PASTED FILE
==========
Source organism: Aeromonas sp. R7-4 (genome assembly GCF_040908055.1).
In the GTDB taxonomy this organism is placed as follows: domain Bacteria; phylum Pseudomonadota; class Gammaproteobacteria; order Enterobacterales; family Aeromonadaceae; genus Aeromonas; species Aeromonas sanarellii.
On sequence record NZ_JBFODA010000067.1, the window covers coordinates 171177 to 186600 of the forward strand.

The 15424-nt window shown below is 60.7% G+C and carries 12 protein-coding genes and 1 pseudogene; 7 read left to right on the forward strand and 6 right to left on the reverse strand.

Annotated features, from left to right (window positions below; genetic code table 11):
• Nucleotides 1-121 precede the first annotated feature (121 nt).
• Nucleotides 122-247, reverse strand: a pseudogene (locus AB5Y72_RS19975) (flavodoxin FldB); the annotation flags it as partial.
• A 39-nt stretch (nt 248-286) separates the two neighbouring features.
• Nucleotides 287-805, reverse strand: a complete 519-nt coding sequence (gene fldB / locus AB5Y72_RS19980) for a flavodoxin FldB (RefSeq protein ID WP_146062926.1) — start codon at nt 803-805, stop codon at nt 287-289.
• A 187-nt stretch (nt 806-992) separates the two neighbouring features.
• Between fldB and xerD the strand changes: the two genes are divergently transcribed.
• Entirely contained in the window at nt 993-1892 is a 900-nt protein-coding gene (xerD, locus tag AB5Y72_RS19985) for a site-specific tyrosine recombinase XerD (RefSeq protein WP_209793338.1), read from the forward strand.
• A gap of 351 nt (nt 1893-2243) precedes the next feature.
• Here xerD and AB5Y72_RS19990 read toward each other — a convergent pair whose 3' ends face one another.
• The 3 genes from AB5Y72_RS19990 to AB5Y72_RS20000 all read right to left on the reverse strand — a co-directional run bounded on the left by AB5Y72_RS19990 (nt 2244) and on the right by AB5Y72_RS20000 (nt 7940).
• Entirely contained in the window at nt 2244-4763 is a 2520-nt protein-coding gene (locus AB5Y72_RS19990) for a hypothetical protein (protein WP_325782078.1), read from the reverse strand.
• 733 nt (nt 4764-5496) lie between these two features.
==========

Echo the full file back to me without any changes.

Source organism: Aeromonas sp. R7-4 (genome assembly GCF_040908055.1).
In the GTDB taxonomy this organism is placed as follows: domain Bacteria; phylum Pseudomonadota; class Gammaproteobacteria; order Enterobacterales; family Aeromonadaceae; genus Aeromonas; species Aeromonas sanarellii.
On sequence record NZ_JBFODA010000067.1, the window covers coordinates 171177 to 186600 of the forward strand.

The 15424-nt window shown below is 60.7% G+C and carries 12 protein-coding genes and 1 pseudogene; 7 read left to right on the forward strand and 6 right to left on the reverse strand.

Annotated features, from left to right (window positions below; genetic code table 11):
• Nucleotides 1-121 precede the first annotated feature (121 nt).
• Nucleotides 122-247, reverse strand: a pseudogene (locus AB5Y72_RS19975) (flavodoxin FldB); the annotation flags it as partial.
• A 39-nt stretch (nt 248-286) separates the two neighbouring features.
• Nucleotides 287-805, reverse strand: a complete 519-nt coding sequence (gene fldB / locus AB5Y72_RS19980) for a flavodoxin FldB (RefSeq protein ID WP_146062926.1) — start codon at nt 803-805, stop codon at nt 287-289.
• A 187-nt stretch (nt 806-992) separates the two neighbouring features.
• Between fldB and xerD the strand changes: the two genes are divergently transcribed.
• Entirely contained in the window at nt 993-1892 is a 900-nt protein-coding gene (xerD, locus tag AB5Y72_RS19985) for a site-specific tyrosine recombinase XerD (RefSeq protein WP_209793338.1), read from the forward strand.
• A gap of 351 nt (nt 1893-2243) precedes the next feature.
• Here xerD and AB5Y72_RS19990 read toward each other — a convergent pair whose 3' ends face one another.
• The 3 genes from AB5Y72_RS19990 to AB5Y72_RS20000 all read right to left on the reverse strand — a co-directional run bounded on the left by AB5Y72_RS19990 (nt 2244) and on the right by AB5Y72_RS20000 (nt 7940).
• Entirely contained in the window at nt 2244-4763 is a 2520-nt protein-coding gene (locus AB5Y72_RS19990) for a hypothetical protein (protein WP_325782078.1), read from the reverse strand.
• 733 nt (nt 4764-5496) lie between these two features.